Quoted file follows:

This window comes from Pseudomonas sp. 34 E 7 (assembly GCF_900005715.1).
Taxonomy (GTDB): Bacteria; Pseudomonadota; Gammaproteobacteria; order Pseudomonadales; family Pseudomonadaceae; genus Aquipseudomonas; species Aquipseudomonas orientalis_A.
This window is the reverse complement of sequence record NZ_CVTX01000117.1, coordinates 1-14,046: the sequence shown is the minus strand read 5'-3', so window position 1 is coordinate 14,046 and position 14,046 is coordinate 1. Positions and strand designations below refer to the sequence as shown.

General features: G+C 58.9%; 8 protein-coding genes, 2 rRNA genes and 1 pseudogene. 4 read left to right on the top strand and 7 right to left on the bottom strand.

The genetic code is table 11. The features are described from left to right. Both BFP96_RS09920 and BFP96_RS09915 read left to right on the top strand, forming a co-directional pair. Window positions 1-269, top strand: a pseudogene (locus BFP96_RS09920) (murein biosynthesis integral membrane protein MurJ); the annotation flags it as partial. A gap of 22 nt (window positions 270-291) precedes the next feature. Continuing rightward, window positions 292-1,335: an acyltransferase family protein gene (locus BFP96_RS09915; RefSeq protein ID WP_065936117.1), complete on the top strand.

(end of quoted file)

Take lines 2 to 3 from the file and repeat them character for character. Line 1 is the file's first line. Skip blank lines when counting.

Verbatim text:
Taxonomy (GTDB): Bacteria; Pseudomonadota; Gammaproteobacteria; order Pseudomonadales; family Pseudomonadaceae; genus Aquipseudomonas; species Aquipseudomonas orientalis_A.
This window is the reverse complement of sequence record NZ_CVTX01000117.1, coordinates 1-14,046: the sequence shown is the minus strand read 5'-3', so window position 1 is coordinate 14,046 and position 14,046 is coordinate 1. Positions and strand designations below refer to the sequence as shown.